A 2020 Quiz for Nonprofits


With a new decade comes the natural tendency to ponder the future. What does it hold? What will the nonprofit landscape look like in the years ahead? Below is some relevant data which I've put in the form of quiz questions, ranging from the economy to personal behavior to digital media, designed to test your familiarity with some of the factors that will influence the next decade's charitable giving. There's no prize for doing well on this quiz, but you may at least find some of the answers illuminating.

Q: The U.S. public's opinion of nonprofits has been the subject of numerous articles the last several years. What percentage of people say they have a high degree of trust in nonprofits? 35%, 52%, or 69%?

A: According to the yearly Edelman Trust Barometer that takes into account factors such as perceived integrity, ability, and purpose, only 52% of the U.S. public trusts nonprofits. There's a large gap when the answers of men and women are separated; 59% of men said they trust nonprofits, while only 45% of women agreed.

Q: How much money is expected to pass as inheritances from U.S. Baby Boomers to younger generations of Americans during the next 20 years? $300 billion, $3 trillion, or $30 trillion?

A: Approximately $30 trillion will pass from Boomers into the hands of younger generations within the next two decades. By one estimate, this is about 33% more than the money held collectively in all the world's central banks.

Q: What percentage of charitable giving comes during the last three days of each calendar year? 10%, 20%, or 30%?

A: 10% of giving is made in the last three days of the year. Some sources say the amount is even as high 12%. The figure for December is around 30%.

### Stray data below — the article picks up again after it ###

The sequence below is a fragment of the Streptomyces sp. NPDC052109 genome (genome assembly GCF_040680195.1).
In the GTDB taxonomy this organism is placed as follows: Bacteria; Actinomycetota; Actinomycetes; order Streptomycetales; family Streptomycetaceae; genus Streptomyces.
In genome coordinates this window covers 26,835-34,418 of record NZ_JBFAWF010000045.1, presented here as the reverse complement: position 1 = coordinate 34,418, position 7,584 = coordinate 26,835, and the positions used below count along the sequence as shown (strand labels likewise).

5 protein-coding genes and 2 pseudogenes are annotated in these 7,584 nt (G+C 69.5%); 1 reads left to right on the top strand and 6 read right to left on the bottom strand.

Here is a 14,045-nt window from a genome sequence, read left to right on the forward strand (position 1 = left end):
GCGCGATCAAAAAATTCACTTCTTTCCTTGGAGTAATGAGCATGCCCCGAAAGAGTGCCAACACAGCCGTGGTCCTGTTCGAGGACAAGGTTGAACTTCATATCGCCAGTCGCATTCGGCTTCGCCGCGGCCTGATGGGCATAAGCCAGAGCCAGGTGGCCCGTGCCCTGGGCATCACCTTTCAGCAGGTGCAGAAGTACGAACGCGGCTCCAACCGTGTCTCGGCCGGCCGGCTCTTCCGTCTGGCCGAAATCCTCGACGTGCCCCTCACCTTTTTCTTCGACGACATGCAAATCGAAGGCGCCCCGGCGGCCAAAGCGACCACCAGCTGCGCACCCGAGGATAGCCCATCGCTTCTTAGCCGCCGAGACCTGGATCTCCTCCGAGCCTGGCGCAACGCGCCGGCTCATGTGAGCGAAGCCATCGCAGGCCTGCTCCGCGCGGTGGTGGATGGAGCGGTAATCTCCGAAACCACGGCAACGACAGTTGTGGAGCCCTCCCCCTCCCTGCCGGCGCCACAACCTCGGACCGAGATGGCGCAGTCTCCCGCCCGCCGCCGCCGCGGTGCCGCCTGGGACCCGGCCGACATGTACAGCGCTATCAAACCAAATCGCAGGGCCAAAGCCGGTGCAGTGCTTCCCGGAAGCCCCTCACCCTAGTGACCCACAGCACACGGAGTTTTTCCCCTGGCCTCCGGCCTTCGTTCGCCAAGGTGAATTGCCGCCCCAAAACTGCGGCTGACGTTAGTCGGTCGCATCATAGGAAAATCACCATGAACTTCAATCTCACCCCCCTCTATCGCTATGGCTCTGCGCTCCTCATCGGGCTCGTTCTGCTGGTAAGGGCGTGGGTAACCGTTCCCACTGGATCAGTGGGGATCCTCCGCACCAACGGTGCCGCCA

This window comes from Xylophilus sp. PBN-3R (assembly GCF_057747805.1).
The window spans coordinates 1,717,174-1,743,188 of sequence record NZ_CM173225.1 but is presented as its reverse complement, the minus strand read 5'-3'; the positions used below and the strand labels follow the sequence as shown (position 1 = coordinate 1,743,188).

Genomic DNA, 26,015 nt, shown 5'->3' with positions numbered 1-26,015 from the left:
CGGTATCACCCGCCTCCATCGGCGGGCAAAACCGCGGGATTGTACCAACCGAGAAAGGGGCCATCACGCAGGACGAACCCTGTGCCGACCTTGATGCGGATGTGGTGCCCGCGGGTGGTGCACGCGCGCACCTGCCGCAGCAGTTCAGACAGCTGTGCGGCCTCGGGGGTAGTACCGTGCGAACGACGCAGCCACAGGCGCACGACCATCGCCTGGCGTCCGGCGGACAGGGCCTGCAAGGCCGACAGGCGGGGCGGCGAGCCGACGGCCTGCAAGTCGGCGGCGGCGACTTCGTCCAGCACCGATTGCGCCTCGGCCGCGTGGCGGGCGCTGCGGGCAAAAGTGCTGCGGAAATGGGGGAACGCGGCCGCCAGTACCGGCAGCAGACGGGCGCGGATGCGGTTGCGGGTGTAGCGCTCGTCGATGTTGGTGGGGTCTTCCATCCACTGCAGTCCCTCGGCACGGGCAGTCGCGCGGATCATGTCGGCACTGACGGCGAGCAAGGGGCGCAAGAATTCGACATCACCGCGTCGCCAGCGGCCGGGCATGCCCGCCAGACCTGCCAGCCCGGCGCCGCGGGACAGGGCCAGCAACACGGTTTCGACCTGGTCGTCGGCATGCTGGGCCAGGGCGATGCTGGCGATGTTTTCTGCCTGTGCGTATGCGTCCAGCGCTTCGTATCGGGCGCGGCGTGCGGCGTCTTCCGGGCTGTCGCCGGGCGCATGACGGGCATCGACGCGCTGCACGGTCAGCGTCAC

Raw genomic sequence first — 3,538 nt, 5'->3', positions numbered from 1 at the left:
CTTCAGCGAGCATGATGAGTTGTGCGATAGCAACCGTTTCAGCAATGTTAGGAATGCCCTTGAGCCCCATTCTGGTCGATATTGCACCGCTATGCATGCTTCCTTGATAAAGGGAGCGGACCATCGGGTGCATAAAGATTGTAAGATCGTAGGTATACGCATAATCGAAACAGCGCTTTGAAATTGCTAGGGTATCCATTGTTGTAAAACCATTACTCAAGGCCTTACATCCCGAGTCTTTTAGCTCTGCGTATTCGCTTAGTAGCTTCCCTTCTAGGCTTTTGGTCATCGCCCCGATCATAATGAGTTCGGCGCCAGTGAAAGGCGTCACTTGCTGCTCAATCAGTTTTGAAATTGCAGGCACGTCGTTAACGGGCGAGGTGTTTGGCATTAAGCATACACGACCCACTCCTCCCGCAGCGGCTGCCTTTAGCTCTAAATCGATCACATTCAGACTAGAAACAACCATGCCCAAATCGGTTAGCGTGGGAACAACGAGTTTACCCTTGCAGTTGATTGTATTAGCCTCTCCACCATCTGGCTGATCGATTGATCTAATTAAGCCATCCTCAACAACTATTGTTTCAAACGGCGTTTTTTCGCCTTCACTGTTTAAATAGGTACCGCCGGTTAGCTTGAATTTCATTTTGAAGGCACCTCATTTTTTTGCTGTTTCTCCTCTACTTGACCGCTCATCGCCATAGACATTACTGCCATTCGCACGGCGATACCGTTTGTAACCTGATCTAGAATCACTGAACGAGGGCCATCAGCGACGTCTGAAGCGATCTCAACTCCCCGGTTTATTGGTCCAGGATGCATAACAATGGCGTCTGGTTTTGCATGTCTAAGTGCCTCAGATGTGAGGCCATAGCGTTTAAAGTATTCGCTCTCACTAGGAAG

Q: What percentage of nonprofit board positions are occupied by people under age 40? Is it 10%, 17%, or 25%?

A: The answer is 17%, according to the most recent data from Leading with Intent. Since who serves on a board impacts decision making, a lack of under-40s can mean less willingness to challenge the status quo at a time when many younger people believe that it is outside the mainstream where answers to serious problems are to be found. For example, before the youth climate marches far fewer people viewed climate inaction as a form of theft from future generations. Reframing issues in this way can provide both perspective and urgency that energize nonprofits.

Q: It's pretty well known that Millennials' top concern is climate change/the environment. What is Millennials' second biggest concern? Is it inequality, terrorism, or unemployment?

A: According to The Deloitte Global Millennial Survey 2019, Millennials' second biggest worry is inequality. Unemployment rates third. Interestingly, terrorism rates as the number two concern for Boomers, while for Millennials it's sixth.

Q: What percentage of the nonprofit workforce is women? 55%, 65%, or 75%?

A: According to a study by The White House Project, women represent about 75% of the nonprofit workforce. At small nonprofits, 57% of women are CEOs, but at larger nonprofits the number of female CEOs is only 30%, according to a 2018 report from Guidestar. A widespread perception of underrepresentation of women in top positions seems likely to drive change in this area going forward.